Diabetes symptoms

  • Frequent urination

  • Excessive thirst

  • Increased hunger

  • Unexplained weight loss

  • Fatigue

  • Blurred Vision

  • Slow-healing sores

  • Frequent infections

  • Tingling or numbness

  • Darkened skin patches

  • Yeast infections

  • Irritability


Common diabetes-related conditions

  • Diabetic neuropathy: Nerve damage that can lead to pain, tingling, or numbness in the extremities.

  • Diabetic retinopathy: A condition affecting the eyes, potentially causing vision problems or blindness.

  • Diabetic foot problems: Foot complications, including ulcers and infections, often due to poor circulation.

  • Diabetic ketoacidosis: A serious complication resulting from high blood sugar levels and a lack of insulin.

  • Hypoglycemia: Low blood sugar levels that can lead to symptoms like dizziness, shakiness, and confusion.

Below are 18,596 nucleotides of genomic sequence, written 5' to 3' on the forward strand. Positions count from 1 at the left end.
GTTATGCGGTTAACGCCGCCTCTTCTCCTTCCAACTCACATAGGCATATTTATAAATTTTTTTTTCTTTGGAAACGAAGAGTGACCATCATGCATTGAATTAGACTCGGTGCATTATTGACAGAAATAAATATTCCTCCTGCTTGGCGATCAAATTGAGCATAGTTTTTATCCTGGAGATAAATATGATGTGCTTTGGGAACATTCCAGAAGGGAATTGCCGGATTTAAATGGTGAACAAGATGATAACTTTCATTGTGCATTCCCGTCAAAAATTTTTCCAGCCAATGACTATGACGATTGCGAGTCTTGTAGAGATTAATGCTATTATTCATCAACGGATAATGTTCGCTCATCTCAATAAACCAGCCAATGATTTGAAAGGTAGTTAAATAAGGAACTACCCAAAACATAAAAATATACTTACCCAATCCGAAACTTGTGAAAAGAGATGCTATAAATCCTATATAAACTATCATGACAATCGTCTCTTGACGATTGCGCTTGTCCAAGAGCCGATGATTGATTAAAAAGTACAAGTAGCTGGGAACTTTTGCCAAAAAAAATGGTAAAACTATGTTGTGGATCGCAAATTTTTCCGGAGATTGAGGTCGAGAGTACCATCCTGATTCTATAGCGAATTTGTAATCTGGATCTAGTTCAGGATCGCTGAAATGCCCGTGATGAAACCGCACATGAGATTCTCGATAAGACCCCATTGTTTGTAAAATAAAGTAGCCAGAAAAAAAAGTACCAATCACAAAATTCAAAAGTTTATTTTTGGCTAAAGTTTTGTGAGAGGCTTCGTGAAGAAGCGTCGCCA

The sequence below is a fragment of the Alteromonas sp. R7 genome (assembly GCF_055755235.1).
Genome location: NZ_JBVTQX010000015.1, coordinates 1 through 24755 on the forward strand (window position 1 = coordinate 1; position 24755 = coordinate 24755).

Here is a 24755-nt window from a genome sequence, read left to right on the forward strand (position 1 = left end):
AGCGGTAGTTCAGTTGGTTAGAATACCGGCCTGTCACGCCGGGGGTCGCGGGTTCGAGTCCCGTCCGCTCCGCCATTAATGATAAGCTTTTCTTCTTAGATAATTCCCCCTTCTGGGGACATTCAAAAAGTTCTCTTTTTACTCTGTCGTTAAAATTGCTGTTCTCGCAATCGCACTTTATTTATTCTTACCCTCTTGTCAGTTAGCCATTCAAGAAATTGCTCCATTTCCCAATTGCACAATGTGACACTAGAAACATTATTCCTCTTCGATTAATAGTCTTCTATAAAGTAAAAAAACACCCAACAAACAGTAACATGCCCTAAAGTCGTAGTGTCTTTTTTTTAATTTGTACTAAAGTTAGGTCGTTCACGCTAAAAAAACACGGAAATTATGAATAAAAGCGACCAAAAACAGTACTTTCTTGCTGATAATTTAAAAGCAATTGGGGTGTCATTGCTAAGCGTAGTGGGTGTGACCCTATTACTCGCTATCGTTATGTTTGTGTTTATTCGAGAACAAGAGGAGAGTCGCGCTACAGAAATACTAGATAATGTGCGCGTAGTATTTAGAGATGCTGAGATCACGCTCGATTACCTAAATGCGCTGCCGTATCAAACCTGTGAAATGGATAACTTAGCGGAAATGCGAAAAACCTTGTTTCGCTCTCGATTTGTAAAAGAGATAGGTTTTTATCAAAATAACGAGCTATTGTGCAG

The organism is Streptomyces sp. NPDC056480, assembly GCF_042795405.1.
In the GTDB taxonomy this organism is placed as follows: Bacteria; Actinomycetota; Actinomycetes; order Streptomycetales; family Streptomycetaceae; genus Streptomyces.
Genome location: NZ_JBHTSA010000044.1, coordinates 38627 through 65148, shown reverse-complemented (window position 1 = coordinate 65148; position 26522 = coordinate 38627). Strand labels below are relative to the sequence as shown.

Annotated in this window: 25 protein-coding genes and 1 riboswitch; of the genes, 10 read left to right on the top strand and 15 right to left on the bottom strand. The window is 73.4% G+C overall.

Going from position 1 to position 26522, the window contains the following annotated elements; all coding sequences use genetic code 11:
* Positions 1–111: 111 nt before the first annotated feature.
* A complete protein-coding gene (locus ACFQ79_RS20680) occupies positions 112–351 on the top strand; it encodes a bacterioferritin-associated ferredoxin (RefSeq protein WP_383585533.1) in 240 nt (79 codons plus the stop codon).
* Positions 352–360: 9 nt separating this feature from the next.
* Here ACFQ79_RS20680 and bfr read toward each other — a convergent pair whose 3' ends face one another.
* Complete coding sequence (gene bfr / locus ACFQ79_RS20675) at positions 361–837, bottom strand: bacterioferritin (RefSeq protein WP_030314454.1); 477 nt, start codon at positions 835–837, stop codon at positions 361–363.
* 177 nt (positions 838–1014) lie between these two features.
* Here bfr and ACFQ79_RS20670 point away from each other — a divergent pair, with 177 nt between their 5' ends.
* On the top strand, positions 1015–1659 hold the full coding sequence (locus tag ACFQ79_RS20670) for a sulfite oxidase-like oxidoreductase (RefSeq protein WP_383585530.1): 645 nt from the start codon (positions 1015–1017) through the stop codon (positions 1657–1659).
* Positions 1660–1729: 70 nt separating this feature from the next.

• Cardiovascular issues: Diabetes increases the risk of heart disease, stroke, and high blood pressure.

  • Kidney disease (diabetic nephropathy): Kidney damage due to long-term uncontrolled diabetes.

  • Skin conditions: Diabetes can cause skin problems, including infections and itching.

  • Dental issues: Increased risk of gum disease and tooth decay in individuals with diabetes.

  • High blood pressure: Often co-occurs with diabetes, increasing the risk of heart disease.


If you experience any of these conditions, schedule an appointment with a St. Luke’s Health endocrinologist or diabetes medicine physician to receive prompt and proper treatment.

What foods should you avoid with diabetes?

If you have diabetes, it's essential to be mindful of your dietary choices to help manage blood sugar levels and overall health. Here are some foods to avoid or limit:

  • Sugary foods:

    • Candy: Avoid all types of candy, including hard candies, gummy bears, and chocolate bars.

    • Soda: Sugary soft drinks can cause rapid spikes in blood sugar levels.